This could have saved our data.
I worked as a Sales Manager for a manufacturer a number of years ago and we had a small computer room to support our one rack of server gear. We weren’t a huge company, so there wasn’t a huge IT equipment demand, but that one rack was still critical to business.
The gear was cooled with a single small room air conditioner — critical to keep the equipment from overheating. This also wasn’t ideal, but it was better than nothing.
And like most small facilities, we didn’t worry about airflow—we just pumped cold air in, and then exhausted the warm air to the outside. This might sound familiar if you work in a similar setting.
One late Friday afternoon we all packed up and went home to enjoy the weekend, making sure the air conditioner and servers were chugging along fine. But that weekend, as it happens sometimes in Winnipeg, a cold front roared in and the overnight temperature dropped below 12 degrees. It wasn’t great for our weekend plans, but it became even worse for our equipment.
The cold outside air got sucked in, causing the air conditioner compressor to fail and the cooling unit shut down completely. Of course, we didn’t have any alarms or monitoring so nobody was notified of the impending disaster. Unbeknownst to any staff, the computer room started to heat up…
We arrived at work on Monday to a completely overheated computer room. Without a functioning air conditioning system, temperatures had skyrocketed into the mid-30s and several servers completely failed. It was a horrible thing for our business and one that was completely avoidable. We lost accounting data, along with some automated controls for the manufacturing equipment, and we had to replace a couple of machines.
Was This Preventable?
You bet. Despite the obvious option to have alarms triggering an overheating computer room, there are more sophisticated measures that could have been taken in advance.
We didn’t know it at the time, but having our IT gear in a colocation facility would have protected us from this risk.
In my current role, I know infinitely more about the risks and benefits of such situations, and I feel it’s important to share that knowledge so others don’t get stuck in the same heated situation.
Colocation Service Options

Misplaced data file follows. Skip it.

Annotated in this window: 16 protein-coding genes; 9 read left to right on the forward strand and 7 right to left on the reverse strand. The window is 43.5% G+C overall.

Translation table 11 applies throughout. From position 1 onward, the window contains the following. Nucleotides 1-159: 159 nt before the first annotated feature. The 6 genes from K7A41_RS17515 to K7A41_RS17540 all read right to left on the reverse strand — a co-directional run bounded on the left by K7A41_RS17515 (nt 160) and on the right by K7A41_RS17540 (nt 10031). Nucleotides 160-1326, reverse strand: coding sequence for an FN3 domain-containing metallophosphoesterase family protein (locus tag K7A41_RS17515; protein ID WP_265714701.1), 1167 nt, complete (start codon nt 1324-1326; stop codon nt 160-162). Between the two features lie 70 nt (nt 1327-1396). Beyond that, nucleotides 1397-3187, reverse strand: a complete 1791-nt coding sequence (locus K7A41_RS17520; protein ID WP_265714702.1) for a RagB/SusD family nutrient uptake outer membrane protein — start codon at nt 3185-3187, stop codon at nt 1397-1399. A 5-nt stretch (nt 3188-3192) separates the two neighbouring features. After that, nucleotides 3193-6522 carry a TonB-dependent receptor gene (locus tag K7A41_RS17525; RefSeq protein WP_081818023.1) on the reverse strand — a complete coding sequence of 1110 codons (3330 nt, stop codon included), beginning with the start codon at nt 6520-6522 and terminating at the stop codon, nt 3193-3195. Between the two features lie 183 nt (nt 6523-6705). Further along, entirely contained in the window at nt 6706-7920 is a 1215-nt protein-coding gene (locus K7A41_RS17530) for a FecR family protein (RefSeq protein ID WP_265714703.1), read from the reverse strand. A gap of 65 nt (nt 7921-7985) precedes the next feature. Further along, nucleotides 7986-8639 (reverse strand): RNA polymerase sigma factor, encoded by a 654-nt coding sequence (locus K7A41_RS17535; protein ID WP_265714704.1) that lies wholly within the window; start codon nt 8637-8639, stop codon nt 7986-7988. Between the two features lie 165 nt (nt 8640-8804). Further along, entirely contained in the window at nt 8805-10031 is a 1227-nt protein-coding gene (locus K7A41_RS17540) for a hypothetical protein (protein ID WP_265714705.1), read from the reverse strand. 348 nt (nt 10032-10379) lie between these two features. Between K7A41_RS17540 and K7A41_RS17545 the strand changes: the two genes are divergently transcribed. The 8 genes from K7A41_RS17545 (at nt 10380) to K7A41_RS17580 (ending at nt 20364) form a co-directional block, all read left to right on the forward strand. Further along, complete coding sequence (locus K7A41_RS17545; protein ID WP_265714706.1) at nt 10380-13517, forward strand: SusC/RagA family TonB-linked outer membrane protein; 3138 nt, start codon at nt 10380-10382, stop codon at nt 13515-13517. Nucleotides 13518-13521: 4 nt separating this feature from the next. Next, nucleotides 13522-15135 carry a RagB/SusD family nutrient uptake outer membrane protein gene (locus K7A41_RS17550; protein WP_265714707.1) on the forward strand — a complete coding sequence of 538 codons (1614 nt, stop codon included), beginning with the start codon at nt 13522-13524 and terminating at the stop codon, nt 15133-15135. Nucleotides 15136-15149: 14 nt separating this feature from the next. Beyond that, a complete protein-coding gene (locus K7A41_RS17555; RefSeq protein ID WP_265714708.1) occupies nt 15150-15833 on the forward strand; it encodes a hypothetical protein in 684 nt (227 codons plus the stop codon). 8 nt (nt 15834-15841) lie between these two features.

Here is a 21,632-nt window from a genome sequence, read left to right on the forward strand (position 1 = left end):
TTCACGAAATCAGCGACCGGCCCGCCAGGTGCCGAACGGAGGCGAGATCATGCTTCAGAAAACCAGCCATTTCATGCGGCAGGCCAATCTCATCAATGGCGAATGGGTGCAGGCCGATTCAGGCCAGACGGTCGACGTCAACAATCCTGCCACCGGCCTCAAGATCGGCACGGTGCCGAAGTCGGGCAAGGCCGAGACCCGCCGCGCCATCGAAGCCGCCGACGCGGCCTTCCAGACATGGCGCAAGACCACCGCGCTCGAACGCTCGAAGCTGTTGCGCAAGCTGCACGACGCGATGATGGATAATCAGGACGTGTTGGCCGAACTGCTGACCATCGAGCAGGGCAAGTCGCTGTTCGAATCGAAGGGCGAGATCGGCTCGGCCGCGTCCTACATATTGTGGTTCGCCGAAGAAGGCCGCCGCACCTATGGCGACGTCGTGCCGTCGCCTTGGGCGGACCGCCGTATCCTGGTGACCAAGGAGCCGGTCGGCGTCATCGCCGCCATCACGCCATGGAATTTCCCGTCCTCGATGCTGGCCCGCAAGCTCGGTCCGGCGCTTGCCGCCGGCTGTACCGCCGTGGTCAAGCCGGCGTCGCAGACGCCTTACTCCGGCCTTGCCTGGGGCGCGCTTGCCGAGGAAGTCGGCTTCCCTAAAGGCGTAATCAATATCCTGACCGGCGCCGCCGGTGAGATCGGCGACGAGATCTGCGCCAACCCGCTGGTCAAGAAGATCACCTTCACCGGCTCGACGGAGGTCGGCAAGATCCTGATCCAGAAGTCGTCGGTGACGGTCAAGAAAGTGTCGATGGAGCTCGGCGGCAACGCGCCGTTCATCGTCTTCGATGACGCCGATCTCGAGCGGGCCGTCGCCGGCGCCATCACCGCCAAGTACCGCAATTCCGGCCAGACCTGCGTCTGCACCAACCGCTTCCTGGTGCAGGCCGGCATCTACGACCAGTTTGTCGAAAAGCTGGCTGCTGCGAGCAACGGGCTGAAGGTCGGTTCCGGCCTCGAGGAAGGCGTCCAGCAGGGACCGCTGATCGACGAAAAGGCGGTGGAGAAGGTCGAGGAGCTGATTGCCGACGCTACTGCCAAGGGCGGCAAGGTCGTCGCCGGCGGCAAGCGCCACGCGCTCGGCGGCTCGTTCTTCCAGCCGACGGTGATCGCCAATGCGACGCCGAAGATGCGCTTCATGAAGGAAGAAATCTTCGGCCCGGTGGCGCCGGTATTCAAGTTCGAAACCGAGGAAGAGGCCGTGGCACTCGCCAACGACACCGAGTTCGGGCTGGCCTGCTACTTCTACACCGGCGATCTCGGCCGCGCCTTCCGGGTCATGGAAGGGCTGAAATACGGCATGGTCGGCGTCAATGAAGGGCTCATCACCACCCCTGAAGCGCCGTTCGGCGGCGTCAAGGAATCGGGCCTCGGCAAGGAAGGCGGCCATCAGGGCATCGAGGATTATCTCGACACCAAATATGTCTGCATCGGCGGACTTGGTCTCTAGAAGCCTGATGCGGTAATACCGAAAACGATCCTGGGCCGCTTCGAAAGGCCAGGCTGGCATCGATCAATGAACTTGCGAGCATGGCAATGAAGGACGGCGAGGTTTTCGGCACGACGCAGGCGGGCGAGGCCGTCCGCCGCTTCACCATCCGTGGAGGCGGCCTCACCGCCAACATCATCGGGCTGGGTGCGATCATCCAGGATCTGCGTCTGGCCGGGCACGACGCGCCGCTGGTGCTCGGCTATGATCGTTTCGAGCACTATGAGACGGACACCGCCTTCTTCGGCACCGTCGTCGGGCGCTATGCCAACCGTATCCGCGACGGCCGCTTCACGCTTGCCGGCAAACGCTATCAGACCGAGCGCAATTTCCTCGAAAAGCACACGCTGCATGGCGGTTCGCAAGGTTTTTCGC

A quality colocation facility should be able to protect your business operations and equipment. That can take care of a number of factors that you would otherwise have to handle internally.
- Monitoring: Conditions are monitored and reported on a 24/7 basis. This includes environmental, security and access.
- Staffing: Staff are also on-site around the clock and can respond to any adverse developments, like temperature changes. If there’s any equipment acting up, they’re on it.
- No Fails: There is no single point of failure in a data centre. If an air conditioner or critical piece of equipment fails there is another one to pick up the load until the original unit is repaired.
- Preparation: Staff even monitor weather conditions and forecasts, so there are no weather surprises for them like there was for me back in the day. Like a good Boy Scout, they are always prepared.
- Testing & Maintenance: Staff perform regular scheduled testing and maintenance on all critical equipment in the facility.
- No Worries: Facilities and services are a top priority since this is the facility’s focused business. This means you can rest assured your business data is in good hands.
I highly recommend that you review your business data infrastructure. Get your IT provider to show you where you can make modifications to improve your operations, and figure out the risks that you may have in your current structure.
Next, create an outline that shows those risks along with the potential solutions and business benefits. If the benefits outweigh costs and risks, you’ve got a business case to consider colocation services.
Clearly, show the top considerations of using a colocation facility service or data centre so that you make the most informed decision for your business.
What Else Should I Consider?
- Timing: It takes about 6-8 weeks of execution in order to move IT infrastructure into a colocation facility.
- Costs: There’s no doubt that the costs of repairing or completely replacing your business infrastructure after a crisis will outweigh costs of renting space in a colocation facility. Make sure you do a proper assessment of your costs in advance and ask your IT provider to help with this step.
- Staffing: Consider who you have on staff to currently manage your in-house facilities. Do they have enough time to properly manage and maintain all the equipment? Would their time and expertise be better served on other functions? Make this consideration part of your business evaluation.
Looking for more information on data centres and business data security? Check out our Data Centres section of the Business Hub, or ask a question in the comments below.